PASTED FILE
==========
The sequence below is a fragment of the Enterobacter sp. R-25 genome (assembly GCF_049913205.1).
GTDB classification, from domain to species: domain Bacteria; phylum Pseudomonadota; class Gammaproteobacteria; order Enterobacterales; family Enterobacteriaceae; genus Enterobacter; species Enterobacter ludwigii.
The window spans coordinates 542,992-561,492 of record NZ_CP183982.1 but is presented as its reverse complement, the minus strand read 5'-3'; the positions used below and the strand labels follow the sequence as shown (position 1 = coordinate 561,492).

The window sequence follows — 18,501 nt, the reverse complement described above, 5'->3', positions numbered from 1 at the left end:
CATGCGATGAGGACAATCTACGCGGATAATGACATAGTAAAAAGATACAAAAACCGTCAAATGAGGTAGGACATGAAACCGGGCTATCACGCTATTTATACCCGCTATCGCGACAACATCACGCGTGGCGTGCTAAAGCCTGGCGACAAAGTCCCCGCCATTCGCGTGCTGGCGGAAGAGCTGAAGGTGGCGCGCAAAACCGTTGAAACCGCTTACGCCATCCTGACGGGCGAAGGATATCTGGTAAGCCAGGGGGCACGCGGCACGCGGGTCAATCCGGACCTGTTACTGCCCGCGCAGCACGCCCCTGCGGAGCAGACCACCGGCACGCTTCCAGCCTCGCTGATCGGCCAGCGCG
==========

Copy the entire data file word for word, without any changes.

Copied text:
The sequence below is a fragment of the Enterobacter sp. R-25 genome (assembly GCF_049913205.1).
GTDB classification, from domain to species: domain Bacteria; phylum Pseudomonadota; class Gammaproteobacteria; order Enterobacterales; family Enterobacteriaceae; genus Enterobacter; species Enterobacter ludwigii.
The window spans coordinates 542,992-561,492 of record NZ_CP183982.1 but is presented as its reverse complement, the minus strand read 5'-3'; the positions used below and the strand labels follow the sequence as shown (position 1 = coordinate 561,492).

The window sequence follows — 18,501 nt, the reverse complement described above, 5'->3', positions numbered from 1 at the left end:
CATGCGATGAGGACAATCTACGCGGATAATGACATAGTAAAAAGATACAAAAACCGTCAAATGAGGTAGGACATGAAACCGGGCTATCACGCTATTTATACCCGCTATCGCGACAACATCACGCGTGGCGTGCTAAAGCCTGGCGACAAAGTCCCCGCCATTCGCGTGCTGGCGGAAGAGCTGAAGGTGGCGCGCAAAACCGTTGAAACCGCTTACGCCATCCTGACGGGCGAAGGATATCTGGTAAGCCAGGGGGCACGCGGCACGCGGGTCAATCCGGACCTGTTACTGCCCGCGCAGCACGCCCCTGCGGAGCAGACCACCGGCACGCTTCCAGCCTCGCTGATCGGCCAGCGCG